Cadbury, S.C., D.M. Hannah, A.M. Milner, C.P. Pearson and L.E. Brown (2008) Stream temperature dynamics within a New Zealand glacierized river basin. River Research and Applications 24: 68-89.

Hannah, D.M., L.E. Brown, A.M. Milner, A.M. Gurnell, G. McGregor, G.E. Petts, B.P.G. Smith, and D. Snook. (2007) Integrating climatology-hydrology-ecology for alpine river systems. Aquatic Conservation: Marine & Freshwater Ecosystems. 17: 636-656

Brown L.E., A.M. Milner and D.M. Hannah (2007) Groundwater influence on alpine streams. Freshwater Biology 52:878-890.

*Milner, A.M., C. Fastie, F.S. Chapin, D.R. Engstrom and L. Sharman (2007) Interactions and linkages among ecosystems during landscape evolution.  BioScience 57:237-247.

*Brown, L.E, A.M. Milner and D.M. Hannah (2007) Vulnerability of alpine stream biodiversity to shrinking snowpacks and glaciers. Global Change Biology 13:958-966.

Milner, A.M., Brown, L.E.  and Conn, S.C.  (2006) The persistence of macroinvertebrate communities in interior Alaska streams; implications for biomonitoring. Freshwater Biology. 51: 373-387

Robertson, A.L. and Milner, A.M. (2006) The influence of stream age and environmental variables on structuring meiofaunal communities in recently deglaciated streams.  Limnology and Oceanography 51:1454-1465

Ledger, M.E., Harris, R.M.L., Milner, A.M. and Armitage, P.D.  (2006) Disturbance, biological legacies and community development in stream mecosms. Oecologia 51:1454-1465.

Brown, L.E, Hannah, D.M and. Milner, A.M (2006) Hydroclimatological influences on water column and streambed thermal dynamics in an alpine river system. Journal of Hydrology 325: 1-20

Brown, L.E, Hannah, D.M. and Milner, A.M. (2006) Short Communication: Thermal variability and stream flow permanency in an alpine river system. River Research and Applications 22: 493-501.

Brown, L.E, Milner, A.M. and Hannah. D.M. (2006) Persistence and stability of alpine stream macroinvertebrate communities and the role of physicochemical habitat variables. Hydrobiologia 540: 159-173

Brown, L., D.M. Hannah and A.M. Milner (2005) Spatial and temporal water column and streambed temperature dynamics within an alpine catchment:  Implications for benthic communities. Hydrological Processes 19:1585-1610.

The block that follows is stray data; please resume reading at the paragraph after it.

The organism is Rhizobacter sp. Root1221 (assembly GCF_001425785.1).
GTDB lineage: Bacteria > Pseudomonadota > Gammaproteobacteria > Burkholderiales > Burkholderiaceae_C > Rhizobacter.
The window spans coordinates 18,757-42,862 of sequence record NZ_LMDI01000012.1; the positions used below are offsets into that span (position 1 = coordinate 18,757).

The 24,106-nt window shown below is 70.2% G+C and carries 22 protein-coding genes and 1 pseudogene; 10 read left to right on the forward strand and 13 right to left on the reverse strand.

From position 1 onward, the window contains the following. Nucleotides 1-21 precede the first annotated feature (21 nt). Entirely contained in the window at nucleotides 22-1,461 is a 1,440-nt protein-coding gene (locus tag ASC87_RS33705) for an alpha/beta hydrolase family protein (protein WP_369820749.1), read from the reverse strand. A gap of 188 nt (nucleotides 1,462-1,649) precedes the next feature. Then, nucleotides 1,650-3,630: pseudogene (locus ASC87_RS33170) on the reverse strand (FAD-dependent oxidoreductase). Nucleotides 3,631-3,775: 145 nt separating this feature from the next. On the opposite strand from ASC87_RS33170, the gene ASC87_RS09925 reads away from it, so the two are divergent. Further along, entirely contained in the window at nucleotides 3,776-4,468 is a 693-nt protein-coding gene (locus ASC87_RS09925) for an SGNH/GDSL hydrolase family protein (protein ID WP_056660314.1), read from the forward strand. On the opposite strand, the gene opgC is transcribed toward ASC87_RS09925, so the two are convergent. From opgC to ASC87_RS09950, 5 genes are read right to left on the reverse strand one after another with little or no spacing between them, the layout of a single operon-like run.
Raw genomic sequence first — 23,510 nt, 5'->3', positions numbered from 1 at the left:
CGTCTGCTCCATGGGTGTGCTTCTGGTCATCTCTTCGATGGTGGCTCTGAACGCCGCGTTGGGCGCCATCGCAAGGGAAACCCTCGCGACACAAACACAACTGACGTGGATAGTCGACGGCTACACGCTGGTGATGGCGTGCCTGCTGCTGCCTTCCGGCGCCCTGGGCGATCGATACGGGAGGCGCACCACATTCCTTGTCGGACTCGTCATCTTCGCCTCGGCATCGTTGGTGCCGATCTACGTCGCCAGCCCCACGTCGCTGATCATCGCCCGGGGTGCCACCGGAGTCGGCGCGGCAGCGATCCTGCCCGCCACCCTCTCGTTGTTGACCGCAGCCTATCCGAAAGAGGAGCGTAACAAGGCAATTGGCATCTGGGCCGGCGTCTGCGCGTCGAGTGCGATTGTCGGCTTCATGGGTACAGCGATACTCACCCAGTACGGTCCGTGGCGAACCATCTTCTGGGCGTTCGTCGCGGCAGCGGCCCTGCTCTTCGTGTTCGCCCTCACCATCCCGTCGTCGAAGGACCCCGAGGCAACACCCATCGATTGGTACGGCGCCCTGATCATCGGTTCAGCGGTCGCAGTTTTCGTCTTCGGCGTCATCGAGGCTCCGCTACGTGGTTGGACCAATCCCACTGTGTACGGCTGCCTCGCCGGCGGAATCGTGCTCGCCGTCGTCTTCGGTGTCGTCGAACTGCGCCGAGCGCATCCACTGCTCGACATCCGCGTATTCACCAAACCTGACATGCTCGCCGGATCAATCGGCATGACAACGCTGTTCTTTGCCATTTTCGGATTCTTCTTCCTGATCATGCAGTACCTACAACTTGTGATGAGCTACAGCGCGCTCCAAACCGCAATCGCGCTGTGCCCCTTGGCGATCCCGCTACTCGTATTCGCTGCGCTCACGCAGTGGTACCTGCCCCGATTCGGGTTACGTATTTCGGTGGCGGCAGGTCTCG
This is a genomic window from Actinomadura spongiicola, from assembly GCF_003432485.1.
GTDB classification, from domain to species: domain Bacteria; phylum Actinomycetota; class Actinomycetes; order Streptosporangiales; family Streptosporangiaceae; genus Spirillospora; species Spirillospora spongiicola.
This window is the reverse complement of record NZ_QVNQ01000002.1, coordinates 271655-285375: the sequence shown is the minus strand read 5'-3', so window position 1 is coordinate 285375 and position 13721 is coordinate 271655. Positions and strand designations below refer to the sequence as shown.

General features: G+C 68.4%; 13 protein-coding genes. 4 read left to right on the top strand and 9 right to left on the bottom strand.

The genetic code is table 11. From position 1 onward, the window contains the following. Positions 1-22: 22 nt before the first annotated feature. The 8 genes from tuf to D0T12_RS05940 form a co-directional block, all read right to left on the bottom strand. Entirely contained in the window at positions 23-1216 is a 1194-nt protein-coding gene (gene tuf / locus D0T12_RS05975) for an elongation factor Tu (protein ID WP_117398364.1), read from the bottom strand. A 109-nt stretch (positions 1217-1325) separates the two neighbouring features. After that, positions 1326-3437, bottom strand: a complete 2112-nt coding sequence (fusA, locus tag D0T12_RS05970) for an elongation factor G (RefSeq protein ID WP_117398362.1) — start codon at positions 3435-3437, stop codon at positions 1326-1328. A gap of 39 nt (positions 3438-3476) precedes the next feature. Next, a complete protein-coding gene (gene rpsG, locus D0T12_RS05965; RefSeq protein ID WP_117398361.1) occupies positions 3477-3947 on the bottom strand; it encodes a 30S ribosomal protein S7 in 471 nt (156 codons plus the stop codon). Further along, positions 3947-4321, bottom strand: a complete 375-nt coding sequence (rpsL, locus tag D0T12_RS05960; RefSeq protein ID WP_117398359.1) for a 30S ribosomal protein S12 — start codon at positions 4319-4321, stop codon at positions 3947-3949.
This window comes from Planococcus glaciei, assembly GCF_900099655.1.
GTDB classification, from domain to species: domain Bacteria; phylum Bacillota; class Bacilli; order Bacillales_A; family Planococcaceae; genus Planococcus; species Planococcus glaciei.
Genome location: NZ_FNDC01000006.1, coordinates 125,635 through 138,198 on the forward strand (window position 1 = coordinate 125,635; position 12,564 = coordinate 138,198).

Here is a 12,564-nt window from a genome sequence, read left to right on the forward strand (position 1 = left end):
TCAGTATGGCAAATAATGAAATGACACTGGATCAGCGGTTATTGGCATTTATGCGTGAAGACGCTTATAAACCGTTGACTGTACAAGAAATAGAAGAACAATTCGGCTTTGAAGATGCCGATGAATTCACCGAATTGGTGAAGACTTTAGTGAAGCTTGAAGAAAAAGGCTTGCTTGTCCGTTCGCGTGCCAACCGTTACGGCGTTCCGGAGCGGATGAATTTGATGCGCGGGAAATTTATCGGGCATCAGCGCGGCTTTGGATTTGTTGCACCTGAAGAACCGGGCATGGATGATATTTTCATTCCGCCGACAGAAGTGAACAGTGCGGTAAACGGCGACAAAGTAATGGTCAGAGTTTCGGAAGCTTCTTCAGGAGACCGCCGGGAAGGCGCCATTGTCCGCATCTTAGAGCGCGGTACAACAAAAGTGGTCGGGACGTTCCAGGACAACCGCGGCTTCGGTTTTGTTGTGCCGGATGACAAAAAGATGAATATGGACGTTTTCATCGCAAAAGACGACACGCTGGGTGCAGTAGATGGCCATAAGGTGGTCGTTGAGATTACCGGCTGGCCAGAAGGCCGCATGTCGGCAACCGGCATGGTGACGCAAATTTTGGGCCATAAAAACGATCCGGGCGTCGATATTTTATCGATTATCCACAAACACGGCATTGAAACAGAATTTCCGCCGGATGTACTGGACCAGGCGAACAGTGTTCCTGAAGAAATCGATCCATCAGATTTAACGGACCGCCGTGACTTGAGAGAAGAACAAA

Milner, A.M. and Gloyne-Phillips, I.T.  (2005) The role of riparian vegetation and woody debris in the development of macroinvertebrate assemblages in streams.  Rivers: Research and Application 21:403-420.

Milner, A.M. and Piorkowski, R.J.. (2004)  Macroinvertebrate community assemblages in streams of interior Alaska following placer mining.  River Research and Applications 20:719-731

Brown, L., Sherlock, C., Milner, A.M., Hannah, D.M. and Ledger, M.E.  (2004) Longitudinal distribution of diatom communities along a proglacial stream in the Taillon-Gabiétous catchment, French Pyrénées.  Pirineous 158-159:73-85

Brown, L., Hannah, D.M.  and  Milner A.M. (2003) Alpine stream habitat classification: an alternative approach incorporating the role of dynamic water source contributions. Arctic, Antarctic and Alpine Research 35:313-322

Snook, D.L. and Milner, A.M. (2002) Biological traits of macroinvertebrates and hydraulic conditions in a glacier-fed catchment (French Pyrenees). Archiv fur Hydrobiologie 153: 245-271

Castella, E.,  Adalsteinsson, H., Brittain, J. E., Lehmann, A., Lencioni, V., Lods-Crozet, B., Maiolini, B., Milner, A.M., Olafsson,  J.S. , Salveit, S. J. and Snook, D. (2001). Macroinvertebrate richness and composition along a latitudinal gradient of European glacier-fed systems. Freshwater Biology 46: 1811-1832

Milner, A.M. and York, G.S. (2001) Salmonid colonization of a new stream in Kenai Fjords National Park, southeast Alaska. Archiv fur Hydrobiologie 151:627-647

Milner, A.M., Taylor, R.C. and Winterbourn, M.J. (2001) Longitudinal distribution of macroinvertebrates in two glacier-fed New Zealand rivers. Freshwater Biology 46:1765-1776

Milner, A.M., Brittain, J.E., Castella, E. and Petts, G.E. (2001) Trends of macroinvertebrate community structure in glacier-fed streams in relation to environmental conditions: a synthesis. Freshwater Biology  46:1833-1848

Snook, D.L. and Milner, A.M. (2001) The influence of glacial runoff on stream macroinvertebrates in the Taillon catchment, French Pyrenees. Freshwater Biology  46: 1609-1624

Friberg, N., Milner, A.M., Svendsen, L.M., Linegaard, C. and Larsen, S.E. (2001) Distribution of macroinvertebrates in streams of Greenland. Freshwater Biology 46: 1753-1764

Brittain, J.E. and Milner, A.M. (2001) Ecology of glacier-fed rivers: current status and concepts.  Freshwater Biology 46:1571-1578

Robertson, A. and Milner, A.M. (2001) Coarse particulate organic matter:  A habitat or food resource for the meiofaunal community of a recently formed stream Hydrobiologia 152:529-541